Physical GPU shared between user/license types


We are in the final stage of preparing a quote for a large virtual desktop environment that will make heavy use of GRID.
This environment involves close to 90 branch locations, and we expect the transition to move in phases. Our proposal involves hosting the virtual desktops at the branch locations as well as some in our datacenter.
We are building the pricing model now, and because of the need for 100’s of high-end users we have many nodes configured for only 2 users per physical GPU (M-60).
This presents a problem with pricing if a branch office rolls out VMware Horizon and we have an odd number of high-end users. We would essentially have a single high-end user with a node dedicated to them, unless we could also place several standard users on the same physical GPU.
I found a PDF titled nvidia-grid-vgpu-user-guide which contains the statement on page 51 that says “Note: Due to vGPU’s requirement that only one type of vGPU can run on a physical GPU at any given time, not all physical GPUs may be available to host the vGPU type required by the new VM.”

Not sure what he question is…

Looks like you’re running everyone with M60-4Q profiles (2 per GPU, so 4 per board, 8 per server)

You’re aware of homogenous vGPU profiles, and may have an odd number of users in a location, but I don’t see the question your asking.

Can you clarify?

If we put out pricing for this customer based on 2 high end users per physical GPU, and they expand by an odd number of users we are paying for hardware that the customer isn’t paying for. Unless we can put other types of users onto that same physical GPU.
This is our first go-round with VMware Horizon and GRID, and we’re trying to put pricing together that takes these kinds of situations into account.
They have over 80 branch offices, and our proposal puts much of the Virtual desktop footprint at each office, so it is VERY likely they could have odd numbers of users at these offices. So if we pay for hardware to support 8 high end users and they only have 7 at let’s say 50 locations, that is a tremendous amount or resources going to waste if we can’t mix the type of user per physical GPU.
I hope that clarifies it better.

I found this document
but it only talks about K series cards which I was told are End of Life. We’re building our proposal using M60 cards.
The link above was from this nVidia page.

You cannot mix vGPU profile types on the physical GPU, but that doesn’t exclude another user with the same vGPU profile being run on the physical GPU.

It looks like you’re setting up as a Cloud Service Provider, or at least operating in that manner as you’re owning the hardware, though you’re referring to the virtual desktops being at the branch sites, which suggests you’re not hosting them centrally but shipping servers to these location?

A centralised architecture would help tp minimise the issues you’re describing.

We will be releasing a Service Provider licensing model in the future, and I would strongly recommend taking a look at the NPN Partner program, as this will connect you into the various program options available for the licensing.


Just to be sure you’re talking in the same terminology as Jason, each M60 board has 2x physical GPUs on it (8GB each). So where you say 2x users per physical GPU, (as Jason states above) that would indicate you intend to give each user a 4Q profile to fully populate the M60, so 4x users per M60 board.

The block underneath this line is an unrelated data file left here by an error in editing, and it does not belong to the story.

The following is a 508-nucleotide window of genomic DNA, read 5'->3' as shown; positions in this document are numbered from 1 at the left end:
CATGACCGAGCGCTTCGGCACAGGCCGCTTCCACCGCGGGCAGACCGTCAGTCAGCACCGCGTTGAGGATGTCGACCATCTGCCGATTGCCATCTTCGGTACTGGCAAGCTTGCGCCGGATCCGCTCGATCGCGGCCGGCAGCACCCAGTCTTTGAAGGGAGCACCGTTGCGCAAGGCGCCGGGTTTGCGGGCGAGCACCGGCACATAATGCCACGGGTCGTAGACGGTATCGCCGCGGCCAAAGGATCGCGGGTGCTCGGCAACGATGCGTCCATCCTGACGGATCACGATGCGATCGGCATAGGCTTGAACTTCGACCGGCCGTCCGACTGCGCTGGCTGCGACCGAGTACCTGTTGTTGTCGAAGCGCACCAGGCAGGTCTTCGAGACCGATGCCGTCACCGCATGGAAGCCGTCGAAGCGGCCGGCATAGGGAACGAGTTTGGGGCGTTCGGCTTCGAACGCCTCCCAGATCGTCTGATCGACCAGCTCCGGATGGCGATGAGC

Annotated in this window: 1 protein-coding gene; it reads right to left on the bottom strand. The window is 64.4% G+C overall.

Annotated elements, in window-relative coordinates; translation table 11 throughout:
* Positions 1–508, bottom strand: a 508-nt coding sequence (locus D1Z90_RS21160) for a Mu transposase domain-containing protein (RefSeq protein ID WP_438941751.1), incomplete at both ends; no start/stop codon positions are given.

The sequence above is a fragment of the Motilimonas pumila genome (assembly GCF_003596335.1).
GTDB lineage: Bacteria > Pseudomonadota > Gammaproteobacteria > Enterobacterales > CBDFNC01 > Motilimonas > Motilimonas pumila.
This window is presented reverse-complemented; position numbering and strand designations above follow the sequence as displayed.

The M60 can run different profiles between the GPUs (not on the GPU). So on a single M60, one GPU could be running a full 8Q profile or Passthrough, and the other GPU could be running multiple 4Q, 2Q, 1Q or 0Q profiles depending on the application requirements.

The document you mention above ( is correct and fully up to date. The bottom of page 4 / top of page 5 is what you’re looking for. It even lists the brand new M10 (which has 4 GPUs per board) so may be an option on some servers where you are looking for more density with less performance.

Where you intend to allocate different GPU profiles on the M60, be careful you don’t run out of CPU resource. If you’re allocating large GPU profiles to high-end users, you’ll usually want a nice helping of un-contended CPU to go with it. If that same CPU is also being contended for by multiple low-end users, you may run into contention issues giving a less than optimal experience. For example, with an 8Q profile on one GPU and 0Q profile on the second GPU, that’s potentially 16 low-end users contending for the same CPU resource as the single high-end user… Just something to consider.



There is nothing to stop you adding lots of non-vGPU enabled VMs to hoover up any spare CPU/RAM capacity on the server.

If you have a server provisioned with 4Q profiles and only one is used the GPU compute time will be reallocated to the sole user so you’ll have the GPU compute time of an 8Q.

It is an interesting request and one I will highlight to product management. It isn’t one that I’ve come across as a significant issue as I think as solutions scale whilst if you have a lot of servers not using half a GPU on one of them becomes noise for many.

Best wishes,

Thanks all, BJones, I was using the same terminology as Jason, as far as my understanding with what he was saying.
Like I said, our model seems to indicate that we’ll need to put the servers at the office locations based on this customer’s decision to move from MPLS to IPsec for their connectivity. The numbers just don’t pan out when they’re going to try to stream several high-end systems from a datacenter as well as several low and mid-range systems. So in our case the more granular the solution the better. Because our pricing model has to take into account our full cost of hardware and not what the customer is actually consuming.